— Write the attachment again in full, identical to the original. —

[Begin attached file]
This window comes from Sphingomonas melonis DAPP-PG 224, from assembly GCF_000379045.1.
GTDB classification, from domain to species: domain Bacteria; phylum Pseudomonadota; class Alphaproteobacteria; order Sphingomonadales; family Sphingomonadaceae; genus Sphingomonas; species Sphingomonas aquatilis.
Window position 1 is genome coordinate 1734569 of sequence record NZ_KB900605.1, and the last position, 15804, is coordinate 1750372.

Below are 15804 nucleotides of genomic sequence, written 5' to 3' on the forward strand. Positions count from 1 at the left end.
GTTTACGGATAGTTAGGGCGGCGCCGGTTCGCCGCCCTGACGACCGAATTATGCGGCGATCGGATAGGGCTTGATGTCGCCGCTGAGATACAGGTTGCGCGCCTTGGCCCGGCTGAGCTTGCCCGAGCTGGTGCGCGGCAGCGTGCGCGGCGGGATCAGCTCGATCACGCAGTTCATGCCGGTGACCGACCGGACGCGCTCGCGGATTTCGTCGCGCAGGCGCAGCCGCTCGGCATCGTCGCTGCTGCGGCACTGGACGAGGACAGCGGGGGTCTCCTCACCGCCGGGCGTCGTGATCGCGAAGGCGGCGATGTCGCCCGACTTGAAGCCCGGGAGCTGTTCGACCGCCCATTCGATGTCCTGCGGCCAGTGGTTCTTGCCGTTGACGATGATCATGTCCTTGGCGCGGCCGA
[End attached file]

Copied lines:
This window comes from Sphingomonas melonis DAPP-PG 224, from assembly GCF_000379045.1.
GTDB classification, from domain to species: domain Bacteria; phylum Pseudomonadota; class Alphaproteobacteria; order Sphingomonadales; family Sphingomonadaceae; genus Sphingomonas; species Sphingomonas aquatilis.
Window position 1 is genome coordinate 1734569 of sequence record NZ_KB900605.1, and the last position, 15804, is coordinate 1750372.

Below are 15804 nucleotides of genomic sequence, written 5' to 3' on the forward strand. Positions count from 1 at the left end.
GTTTACGGATAGTTAGGGCGGCGCCGGTTCGCCGCCCTGACGACCGAATTATGCGGCGATCGGATAGGGCTTGATGTCGCCGCTGAGATACAGGTTGCGCGCCTTGGCCCGGCTGAGCTTGCCCGAGCTGGTGCGCGGCAGCGTGCGCGGCGGGATCAGCTCGATCACGCAGTTCATGCCGGTGACCGACCGGACGCGCTCGCGGATTTCGTCGCGCAGGCGCAGCCGCTCGGCATCGTCGCTGCTGCGGCACTGGACGAGGACAGCGGGGGTCTCCTCACCGCCGGGCGTCGTGATCGCGAAGGCGGCGATGTCGCCCGACTTGAAGCCCGGGAGCTGTTCGACCGCCCATTCGATGTCCTGCGGCCAGTGGTTCTTGCCGTTGACGATGATCATGTCCTTGGCGCGGCCGA